• Sea level rise. With about 7,000 acres in the County currently subject to flooding risk during storms, sea level rise is a very important issue that the County needs to start addressing now.  The Comprehensive Plan adopted by the County in 2013 contains only a single sentence addressing sea level rise.We need to consider what public and private infrastructure is at risk and what can be done to address the issues.

2. How would you describe the working relationship between the school board and the Board of Supervisors? What can the Board of Supervisors do to improve or enhance this relationship?

The working relationship between the Supervisors and School Board reached a low point two years ago after several years of deterioration.  The relationship started improving last year with earlier and more frequent meetings between the boards and their staffs.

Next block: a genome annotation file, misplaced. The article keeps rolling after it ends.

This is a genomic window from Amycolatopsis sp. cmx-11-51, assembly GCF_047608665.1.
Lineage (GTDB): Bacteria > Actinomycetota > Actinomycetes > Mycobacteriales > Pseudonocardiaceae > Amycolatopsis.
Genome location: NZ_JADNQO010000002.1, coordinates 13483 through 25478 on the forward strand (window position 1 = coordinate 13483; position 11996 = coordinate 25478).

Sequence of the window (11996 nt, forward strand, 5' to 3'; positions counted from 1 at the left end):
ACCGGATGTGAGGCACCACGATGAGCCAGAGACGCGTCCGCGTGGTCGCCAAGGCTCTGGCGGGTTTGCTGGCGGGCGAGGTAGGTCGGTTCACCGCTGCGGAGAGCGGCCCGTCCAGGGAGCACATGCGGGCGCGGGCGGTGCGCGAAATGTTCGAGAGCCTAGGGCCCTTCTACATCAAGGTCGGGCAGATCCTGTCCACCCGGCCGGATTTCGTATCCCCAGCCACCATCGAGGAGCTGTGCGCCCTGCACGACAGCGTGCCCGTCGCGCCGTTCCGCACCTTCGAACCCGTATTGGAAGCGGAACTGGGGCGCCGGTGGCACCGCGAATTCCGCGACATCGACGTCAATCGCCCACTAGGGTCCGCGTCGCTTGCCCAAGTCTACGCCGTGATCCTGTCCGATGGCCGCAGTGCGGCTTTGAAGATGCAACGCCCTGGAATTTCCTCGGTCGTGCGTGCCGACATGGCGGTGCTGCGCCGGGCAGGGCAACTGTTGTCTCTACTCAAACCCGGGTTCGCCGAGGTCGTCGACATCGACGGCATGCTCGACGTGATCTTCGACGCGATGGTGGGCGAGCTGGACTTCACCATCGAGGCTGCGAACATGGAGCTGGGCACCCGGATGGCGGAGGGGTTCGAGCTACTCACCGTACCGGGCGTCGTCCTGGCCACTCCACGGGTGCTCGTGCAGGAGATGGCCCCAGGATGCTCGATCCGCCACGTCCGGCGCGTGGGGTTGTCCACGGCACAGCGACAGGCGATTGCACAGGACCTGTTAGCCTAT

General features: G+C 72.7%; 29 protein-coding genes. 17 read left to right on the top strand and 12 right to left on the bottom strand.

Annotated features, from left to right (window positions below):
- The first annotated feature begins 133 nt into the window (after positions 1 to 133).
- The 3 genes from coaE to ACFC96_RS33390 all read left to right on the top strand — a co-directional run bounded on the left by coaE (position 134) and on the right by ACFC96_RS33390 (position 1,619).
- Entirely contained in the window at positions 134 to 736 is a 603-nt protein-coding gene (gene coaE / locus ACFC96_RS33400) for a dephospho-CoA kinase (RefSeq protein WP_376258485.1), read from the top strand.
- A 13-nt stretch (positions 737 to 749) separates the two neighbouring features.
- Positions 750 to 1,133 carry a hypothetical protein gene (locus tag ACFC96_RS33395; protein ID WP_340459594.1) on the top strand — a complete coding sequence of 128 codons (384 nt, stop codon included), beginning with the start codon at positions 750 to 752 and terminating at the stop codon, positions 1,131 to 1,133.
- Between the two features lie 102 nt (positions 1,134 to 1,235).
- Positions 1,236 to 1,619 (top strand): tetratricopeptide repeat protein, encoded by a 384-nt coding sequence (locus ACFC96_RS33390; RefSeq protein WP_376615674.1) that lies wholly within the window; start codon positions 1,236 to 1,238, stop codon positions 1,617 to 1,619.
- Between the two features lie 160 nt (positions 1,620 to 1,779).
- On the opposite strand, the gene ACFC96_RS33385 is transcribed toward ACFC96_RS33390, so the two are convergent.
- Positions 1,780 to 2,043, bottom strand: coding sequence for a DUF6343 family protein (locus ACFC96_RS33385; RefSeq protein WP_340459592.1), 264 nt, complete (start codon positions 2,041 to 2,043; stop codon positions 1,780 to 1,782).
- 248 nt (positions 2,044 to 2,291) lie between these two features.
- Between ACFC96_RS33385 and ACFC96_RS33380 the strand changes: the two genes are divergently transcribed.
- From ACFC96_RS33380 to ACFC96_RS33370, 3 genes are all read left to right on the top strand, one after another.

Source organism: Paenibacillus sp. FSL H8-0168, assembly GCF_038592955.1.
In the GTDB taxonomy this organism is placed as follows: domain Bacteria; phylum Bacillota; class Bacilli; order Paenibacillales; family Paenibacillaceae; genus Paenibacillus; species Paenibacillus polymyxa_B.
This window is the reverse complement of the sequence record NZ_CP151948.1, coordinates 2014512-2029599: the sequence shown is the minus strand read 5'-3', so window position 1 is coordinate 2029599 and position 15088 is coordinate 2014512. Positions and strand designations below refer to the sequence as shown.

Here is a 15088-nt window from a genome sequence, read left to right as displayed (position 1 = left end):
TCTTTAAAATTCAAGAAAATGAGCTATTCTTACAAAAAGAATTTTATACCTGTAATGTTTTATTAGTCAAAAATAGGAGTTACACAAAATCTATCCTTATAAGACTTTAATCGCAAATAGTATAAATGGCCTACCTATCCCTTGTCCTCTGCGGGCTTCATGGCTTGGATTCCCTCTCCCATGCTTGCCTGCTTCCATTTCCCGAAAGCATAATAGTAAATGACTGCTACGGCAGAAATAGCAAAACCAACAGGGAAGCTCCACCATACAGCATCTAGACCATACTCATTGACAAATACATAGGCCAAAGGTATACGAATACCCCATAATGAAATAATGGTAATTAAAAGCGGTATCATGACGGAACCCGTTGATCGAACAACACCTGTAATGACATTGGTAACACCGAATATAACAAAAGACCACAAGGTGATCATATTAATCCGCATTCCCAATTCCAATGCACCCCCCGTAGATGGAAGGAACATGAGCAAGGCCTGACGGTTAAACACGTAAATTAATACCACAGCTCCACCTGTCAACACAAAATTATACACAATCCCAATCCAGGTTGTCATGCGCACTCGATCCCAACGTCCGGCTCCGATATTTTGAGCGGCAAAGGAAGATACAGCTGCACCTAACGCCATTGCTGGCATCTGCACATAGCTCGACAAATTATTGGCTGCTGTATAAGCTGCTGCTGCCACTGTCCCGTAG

I would work to continue improving the communications and relationship between the two boards and would communicate directly with the School System when I have questions or observations.

3. How well do you feel the supervisors work together? What do you feel you can bring to the board’s dynamic?

I have not noticed significant signs of discord on the Board, except for the issue of the Chairmanship.

I have had years of leadership experience.  I led a large committee that reported to the Chief Scientist for a number of years at Langley Research Center.  I also served on a team that advised the Associate Director for Research on computer issues and was on a procurement team for a large contract while at NASA.  After retiring from NASA, I was on the management team for a contract which involved two corporations which had partnered on the contract.  I have served as President and Board Member on a Virginia Corporation.  Over the years, I have developed the practice of inviting persons I was having some conflict with to lunch and exploring the issue with them in a one on one context.  I have found that  technique to be successful in resolving issues.